Wednesday, August 19, 2009

Blog as autobiography

For the next installment in my summer reading series, I’ve been working on my response to two books dealing with the so-called “God debate”—on the side of the “new atheism,” Christopher Hitchens’ God is not Great, and on the other Terry Eagleton’s Reason, Faith, and Revolution. Both are powerfully argued and deeply intelligent books, and extremely thought-provoking. In spite of my own status as a lapsed Catholic and occasional atheist, I find my sympathies lying more with Eagleton’s arguments than Hitchens’, for reasons I’ll expound when and if I ever get the post written.

What prompts this post is not those texts per se, but rather the fact that in responding to them and formulating my critique, I found myself offering a fairly lengthy religious autobiography—in part largely because it is a subject that tends to make one want to lay one’s cards on the table and share one’s experiences and beliefs past and present. Why this is the case with religious discussion I am not certain—perhaps because matters of faith tend to be intensely personal and that inflects any broader discussion of religion in culture. It’s hard to say.

The long and short of it is, after writing out an account of my own engagements and struggles with matters of religion, I read it over and wondered if this was something I really wanted to post to my blog. On the one hand, I don’t mind sharing, and it feels somewhat cathartic to write it all through. Should it spark an animated discussion, so much the better. On the other hand, part of me is slightly appalled that I am so blasé about putting what is really a deeply personal narrative out into the public sphere. Is it narcissistic to do so? Leaving aside for the moment the fact that I don’t exactly have a wide readership for this blog, and that most people who would actually read through what I have to say (or who have read this far in this post) already know me pretty well, I do wonder at my compulsion at times to post elements of my life into a forum anyone can read.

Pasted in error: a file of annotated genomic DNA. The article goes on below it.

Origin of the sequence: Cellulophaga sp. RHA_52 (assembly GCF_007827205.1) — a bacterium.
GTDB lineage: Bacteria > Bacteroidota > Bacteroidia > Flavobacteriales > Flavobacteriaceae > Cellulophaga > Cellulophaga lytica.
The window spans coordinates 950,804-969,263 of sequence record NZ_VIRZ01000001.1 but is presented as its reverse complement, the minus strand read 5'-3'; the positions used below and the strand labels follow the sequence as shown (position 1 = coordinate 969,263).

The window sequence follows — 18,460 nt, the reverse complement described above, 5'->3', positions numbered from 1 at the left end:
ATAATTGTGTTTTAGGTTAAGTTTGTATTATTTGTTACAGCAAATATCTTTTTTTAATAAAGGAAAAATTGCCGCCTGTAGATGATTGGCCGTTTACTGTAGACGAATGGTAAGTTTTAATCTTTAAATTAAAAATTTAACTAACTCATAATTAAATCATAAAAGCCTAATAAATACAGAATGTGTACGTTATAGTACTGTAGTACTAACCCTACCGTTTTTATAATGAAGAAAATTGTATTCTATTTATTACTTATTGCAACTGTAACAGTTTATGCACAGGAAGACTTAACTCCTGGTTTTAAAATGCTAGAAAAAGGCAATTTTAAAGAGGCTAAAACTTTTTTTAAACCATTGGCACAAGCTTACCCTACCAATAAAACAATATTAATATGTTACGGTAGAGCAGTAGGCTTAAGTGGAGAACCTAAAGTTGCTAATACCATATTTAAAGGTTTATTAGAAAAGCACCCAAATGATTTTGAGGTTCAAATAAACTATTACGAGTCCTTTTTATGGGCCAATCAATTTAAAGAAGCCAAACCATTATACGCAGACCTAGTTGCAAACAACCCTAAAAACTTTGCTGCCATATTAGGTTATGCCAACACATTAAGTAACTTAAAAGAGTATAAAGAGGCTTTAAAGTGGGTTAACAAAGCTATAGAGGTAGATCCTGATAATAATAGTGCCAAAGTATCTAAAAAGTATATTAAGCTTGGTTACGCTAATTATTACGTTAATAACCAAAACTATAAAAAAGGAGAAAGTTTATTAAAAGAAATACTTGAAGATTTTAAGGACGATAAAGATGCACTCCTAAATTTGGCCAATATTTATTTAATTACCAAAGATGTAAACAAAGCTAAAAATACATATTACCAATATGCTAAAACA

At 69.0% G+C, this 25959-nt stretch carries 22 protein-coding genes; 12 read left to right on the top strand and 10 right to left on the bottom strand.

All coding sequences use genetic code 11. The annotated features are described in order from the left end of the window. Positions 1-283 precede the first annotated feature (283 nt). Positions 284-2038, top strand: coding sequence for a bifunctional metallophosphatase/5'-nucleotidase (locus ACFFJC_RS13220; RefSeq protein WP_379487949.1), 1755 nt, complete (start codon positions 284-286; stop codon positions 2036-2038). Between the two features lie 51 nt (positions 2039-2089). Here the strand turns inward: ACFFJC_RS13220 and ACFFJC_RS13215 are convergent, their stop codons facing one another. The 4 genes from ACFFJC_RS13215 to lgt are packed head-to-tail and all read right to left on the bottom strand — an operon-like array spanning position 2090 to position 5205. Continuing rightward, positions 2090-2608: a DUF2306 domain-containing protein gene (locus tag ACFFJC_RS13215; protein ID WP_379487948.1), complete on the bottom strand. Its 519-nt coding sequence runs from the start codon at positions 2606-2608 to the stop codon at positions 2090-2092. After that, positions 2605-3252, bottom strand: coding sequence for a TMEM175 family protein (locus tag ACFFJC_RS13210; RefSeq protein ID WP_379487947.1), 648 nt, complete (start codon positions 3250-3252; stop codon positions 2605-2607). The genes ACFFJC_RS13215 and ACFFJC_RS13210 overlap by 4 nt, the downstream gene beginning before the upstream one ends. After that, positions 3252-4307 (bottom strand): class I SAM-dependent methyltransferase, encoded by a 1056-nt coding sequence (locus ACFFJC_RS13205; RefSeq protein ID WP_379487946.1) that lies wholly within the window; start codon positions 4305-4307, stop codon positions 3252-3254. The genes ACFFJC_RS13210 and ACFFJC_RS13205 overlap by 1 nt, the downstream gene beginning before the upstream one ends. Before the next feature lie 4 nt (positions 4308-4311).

With these thoughts in mind, I’ve gone back and read old posts and realized that while tempted during periods of blogging inactivity to discontinue this blog, I have never done so because I have grown very attached to this. It has become something of an autobiography or memoir, erratic and fractured in nature—the posts don’t unfold a narrative of my life so much as a grab-bag of thoughts, meditations, screeds, and updates—but ultimately something I am glad to have started, and something that has proved a more reliable site and source for my personal history than any private journal I’ve ever started (indeed, my journal more often than not these days contains notes toward blog posts).

And yes, I suppose it is a bit narcissistic to publish on oneself in a public manner. But then, I became reconciled to my narcissism some time ago, and in so doing hope to regulate it somewhat. It is, to be fair, a bit of an occupational hazard.

Posts on the “god debate” to come. Account of personal religious odyssey possibly included.

1 comment:

Lesley said...

You know, it's funny, I had the same thought and tend to leave my blog behind for other avenues. But I have to say, after finding your blog through the Western directory, I've become attached to hearing you talk about books, your classes, Newfoundland, your travels, your niece and nephew, anything and everything. But then again, I like to hear peoples stories, I like to see what's on other people's minds. So if you're narcissistic, then I guess I'm lame because I like to see what's going on with others. Don't stop, I might miss out on something interesting and then I'd be sad! :)